Yes, that man is trying to eat a pint glass. Watch out for your uvula!
During my hormone-ravaged youth, I’d often encircle my younger brother with elastic luggage straps then suspend him upside down, like a side of seven-year-old beef. Or I’d lock him in a darkened closet with no company except his racing, panicked thoughts.
“Let me ouwwwwwwt!” Jon would holler, cries drowned by Smashing Pumpkins cranked to 11.Yes, today was the greatest day I’d ever known.
Thankfully, the twin powers of amnesia and family ties—har-har!—restrain Jon from taking revenge and submerging me in the barnyard excrement he investigates as an Ohio EPA employee. We get along swimmingly, sharing passions for beer, dim sum and Japanese flicks such as Machine Girl, in which a bullet-belching gun is attached to a teen’s forearm. You share common ground wherever it’s found.
When Jon swung through Brooklyn a couple months back, I decided to treat him to some microbrews. First, we popped into Washington Commons (748 Washington Ave. betw. Park & Sterling Pls., 718-230- 3666). While the raw, spacious saloon lacks comfy booths, there’s a handsome semi-circle bar, superb happy hour (two bucks off till 8 on weekdays) and 16 finely curated taps. Chief among them were Green Flash’s malty, bitter Hop Head Red and Captain Lawrence’s sweet, tropical-scented Xtra Gold, a potion that transfixed Jon with its alcoholic spell.
“Now that’s a tasty beer,” my brother said rapturously, licking his lips like a Labrador. I beamed: After Gitmo-esque childhood torture, I was finally making reparations! After several more pints, we took our buzzes down the block to
Franklin Park (618 St John’s Pl. betw. Franklin & Classon Aves., 718-975-0196). The indoor-outdoor beer garden equally attracts tight-jeaned twenty-somethings and Caribbean expats— a scene that melts together as well as roomtemp Neapolitan ice cream.
We seized a cozy corner and several pints of Sixpoint’s Righteous Rye. We clinked glasses. I turned quizzical: This tumbler felt too heavy, as if it had piled on some holiday weight. I examined the pint, discovering a solid-glass bottom as thick as a Corner Bistro burger. “Jon,” I said as authoritatively as an older brother should, “we’ve been hornswoggled by a cheater pint.”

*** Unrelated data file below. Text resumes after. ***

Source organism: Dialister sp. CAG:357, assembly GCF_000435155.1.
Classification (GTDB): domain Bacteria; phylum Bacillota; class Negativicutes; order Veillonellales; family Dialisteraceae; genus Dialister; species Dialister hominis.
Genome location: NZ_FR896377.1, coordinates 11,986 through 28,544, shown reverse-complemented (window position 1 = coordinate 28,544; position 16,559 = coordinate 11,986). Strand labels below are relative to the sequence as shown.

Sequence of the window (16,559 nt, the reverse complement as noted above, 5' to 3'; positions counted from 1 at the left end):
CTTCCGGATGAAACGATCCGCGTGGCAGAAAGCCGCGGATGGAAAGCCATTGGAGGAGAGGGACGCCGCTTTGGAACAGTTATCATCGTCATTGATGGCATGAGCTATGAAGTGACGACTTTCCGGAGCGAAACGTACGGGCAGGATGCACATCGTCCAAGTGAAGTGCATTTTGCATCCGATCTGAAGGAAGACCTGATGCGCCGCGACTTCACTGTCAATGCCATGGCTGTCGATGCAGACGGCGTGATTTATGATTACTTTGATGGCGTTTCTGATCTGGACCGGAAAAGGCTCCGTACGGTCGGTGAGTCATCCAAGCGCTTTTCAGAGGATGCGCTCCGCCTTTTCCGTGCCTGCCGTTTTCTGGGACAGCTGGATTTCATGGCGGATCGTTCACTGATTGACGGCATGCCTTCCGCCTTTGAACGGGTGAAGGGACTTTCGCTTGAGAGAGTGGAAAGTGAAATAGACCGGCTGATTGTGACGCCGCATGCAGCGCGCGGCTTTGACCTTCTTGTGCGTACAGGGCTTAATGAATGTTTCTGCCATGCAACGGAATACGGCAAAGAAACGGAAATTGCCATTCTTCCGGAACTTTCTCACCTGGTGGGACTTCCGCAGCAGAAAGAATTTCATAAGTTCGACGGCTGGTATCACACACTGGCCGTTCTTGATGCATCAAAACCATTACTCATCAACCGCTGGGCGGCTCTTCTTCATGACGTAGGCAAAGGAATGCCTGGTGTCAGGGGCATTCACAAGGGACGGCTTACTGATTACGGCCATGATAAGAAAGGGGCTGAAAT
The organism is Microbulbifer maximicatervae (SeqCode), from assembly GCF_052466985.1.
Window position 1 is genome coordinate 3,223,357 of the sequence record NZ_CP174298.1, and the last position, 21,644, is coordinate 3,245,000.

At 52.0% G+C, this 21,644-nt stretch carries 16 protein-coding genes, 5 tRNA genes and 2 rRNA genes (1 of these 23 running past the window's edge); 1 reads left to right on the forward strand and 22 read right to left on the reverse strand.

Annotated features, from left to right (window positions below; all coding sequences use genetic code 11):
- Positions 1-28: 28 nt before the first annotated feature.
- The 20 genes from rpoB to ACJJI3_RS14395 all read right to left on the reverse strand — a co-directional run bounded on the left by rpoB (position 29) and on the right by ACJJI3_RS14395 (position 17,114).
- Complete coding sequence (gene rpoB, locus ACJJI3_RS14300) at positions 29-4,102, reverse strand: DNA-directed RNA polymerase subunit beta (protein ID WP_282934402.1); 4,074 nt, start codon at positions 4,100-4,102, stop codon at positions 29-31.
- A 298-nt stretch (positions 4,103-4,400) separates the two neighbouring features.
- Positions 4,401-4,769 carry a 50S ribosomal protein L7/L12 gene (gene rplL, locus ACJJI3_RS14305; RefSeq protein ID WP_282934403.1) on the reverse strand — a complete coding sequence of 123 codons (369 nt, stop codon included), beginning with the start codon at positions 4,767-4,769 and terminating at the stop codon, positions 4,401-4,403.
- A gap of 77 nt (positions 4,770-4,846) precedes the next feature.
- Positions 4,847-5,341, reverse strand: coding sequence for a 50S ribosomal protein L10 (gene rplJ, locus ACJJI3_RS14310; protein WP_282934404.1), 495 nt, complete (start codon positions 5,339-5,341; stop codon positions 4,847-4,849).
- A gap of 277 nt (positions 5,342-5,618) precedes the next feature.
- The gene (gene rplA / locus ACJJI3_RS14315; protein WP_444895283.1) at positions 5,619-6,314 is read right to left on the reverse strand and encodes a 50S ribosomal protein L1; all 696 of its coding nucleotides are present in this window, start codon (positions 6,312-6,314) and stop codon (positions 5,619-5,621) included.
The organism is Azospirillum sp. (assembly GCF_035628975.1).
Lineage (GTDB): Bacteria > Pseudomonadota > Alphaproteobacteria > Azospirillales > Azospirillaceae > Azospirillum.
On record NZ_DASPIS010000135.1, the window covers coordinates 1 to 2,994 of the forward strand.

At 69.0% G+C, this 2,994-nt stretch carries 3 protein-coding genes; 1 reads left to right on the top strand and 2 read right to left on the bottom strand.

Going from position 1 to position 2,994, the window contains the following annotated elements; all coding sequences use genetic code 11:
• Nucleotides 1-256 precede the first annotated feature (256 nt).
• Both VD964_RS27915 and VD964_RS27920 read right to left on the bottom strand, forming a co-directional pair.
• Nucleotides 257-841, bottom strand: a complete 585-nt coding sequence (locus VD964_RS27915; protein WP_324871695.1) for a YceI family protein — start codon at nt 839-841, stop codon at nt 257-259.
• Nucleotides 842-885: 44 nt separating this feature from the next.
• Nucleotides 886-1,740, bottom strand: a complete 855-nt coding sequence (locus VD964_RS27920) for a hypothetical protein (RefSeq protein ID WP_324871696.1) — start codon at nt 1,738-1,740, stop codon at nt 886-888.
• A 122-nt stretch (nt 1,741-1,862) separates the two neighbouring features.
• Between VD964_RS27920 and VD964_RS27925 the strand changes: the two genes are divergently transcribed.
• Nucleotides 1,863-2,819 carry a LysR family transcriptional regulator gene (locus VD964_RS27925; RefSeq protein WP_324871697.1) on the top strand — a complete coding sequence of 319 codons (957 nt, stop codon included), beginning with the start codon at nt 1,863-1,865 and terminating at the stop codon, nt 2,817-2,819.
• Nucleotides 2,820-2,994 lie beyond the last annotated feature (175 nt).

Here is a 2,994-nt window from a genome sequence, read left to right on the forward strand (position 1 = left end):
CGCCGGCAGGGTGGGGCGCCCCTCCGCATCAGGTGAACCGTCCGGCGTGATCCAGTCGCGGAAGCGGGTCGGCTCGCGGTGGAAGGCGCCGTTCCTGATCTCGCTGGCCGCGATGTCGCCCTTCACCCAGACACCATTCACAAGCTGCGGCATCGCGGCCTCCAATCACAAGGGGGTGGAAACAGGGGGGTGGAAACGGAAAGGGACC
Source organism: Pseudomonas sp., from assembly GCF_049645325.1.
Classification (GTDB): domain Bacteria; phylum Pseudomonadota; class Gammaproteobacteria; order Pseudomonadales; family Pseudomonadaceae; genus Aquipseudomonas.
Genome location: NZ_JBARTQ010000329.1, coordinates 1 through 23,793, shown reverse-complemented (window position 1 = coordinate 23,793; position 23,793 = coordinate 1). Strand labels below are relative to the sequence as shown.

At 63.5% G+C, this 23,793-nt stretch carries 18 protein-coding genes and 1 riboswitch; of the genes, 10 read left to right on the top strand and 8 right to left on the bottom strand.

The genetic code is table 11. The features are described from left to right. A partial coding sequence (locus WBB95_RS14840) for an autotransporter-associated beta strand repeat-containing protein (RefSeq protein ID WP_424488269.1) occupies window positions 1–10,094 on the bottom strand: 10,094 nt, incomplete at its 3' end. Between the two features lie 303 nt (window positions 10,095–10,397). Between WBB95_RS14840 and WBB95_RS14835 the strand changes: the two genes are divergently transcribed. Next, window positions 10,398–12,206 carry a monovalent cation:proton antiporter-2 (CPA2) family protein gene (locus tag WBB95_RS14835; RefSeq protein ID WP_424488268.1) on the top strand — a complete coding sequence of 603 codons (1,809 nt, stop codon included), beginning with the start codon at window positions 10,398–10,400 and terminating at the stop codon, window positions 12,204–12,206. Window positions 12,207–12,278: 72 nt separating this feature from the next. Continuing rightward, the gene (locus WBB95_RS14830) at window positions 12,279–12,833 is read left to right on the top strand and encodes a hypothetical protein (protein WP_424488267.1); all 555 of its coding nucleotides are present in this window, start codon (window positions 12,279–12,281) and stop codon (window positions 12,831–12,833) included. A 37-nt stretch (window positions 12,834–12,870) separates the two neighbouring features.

Allow me to explain the conspiracy: The sturdy, tapered cylinder from which you sip your suds was originally designed to mix drinks, thus dubbed the “shaker pint.” However, bartenders loved the vessels’ stackability and started using them to serve beer—about 16 ounces, AKA the American pint. Across the Atlantic, the U.K.’s imperial pint is a government-regulated 19.2 ounces. Barkeeps use authorized glasses etched with the word “pint” and European Union’s official “CE” mark. But in the United States, a pint, you see, is not always a pint.
Several years ago, a hop shortage spiked beer costs. Some bar owners raised prices. Others ordered 14-ounce shaker pints, depriving drinkers of several enjoyable sips.
This is perfectly legal—and perfectly misleading. Beer drinkers have been conditioned to believe that a pint glass contains 16 ounces. It’s like shaving several dozen grams of beef off a quarter-pound cheeseburger and keeping its name the same. “Big whoop,” you complain. “You have too much time on your hands, Bernstein. Why not concentrate on a real problem—like why you’re as emotional as an automaton.”
Reader, I’m all hot and bothered because this is petty deceit. It sucks to be a clueless sucker. It was time for this little man to stand up for the little men. “Jon,” I told my brother, “watch me make a fool of myself.” I strode to the bartender. “Excuse me,” I asked, sweet as a schoolgirl, “but are these your normal pint glasses?” He looked at me as if I asked him to lift his shirt and do the Truffle Shuffle. “Uh…yeah, I guess,” he replied. “Why?” “Because these are cheater pints.” I pointed to the thick bottom and explained the loss of two ounces of joy juice. I stood there a few beats, awaiting a response that never came. My cheeks bloomed red and hot. What did I expect to accomplish? Shame a bartender who’s but a pawn? I retreated to my seat, my point proven, my point changing nothing. My brother and I consumed our Righteous Ryes in a snap— too quickly, if you ask me—then placed our empty pints on the bar.
“Do you want another?” the bartender asked, trying to placate his crazy customer.
I shook my head. “I’d like a pint,” I mumbled to Jon as we headed to the door, “but I won’t get one here.”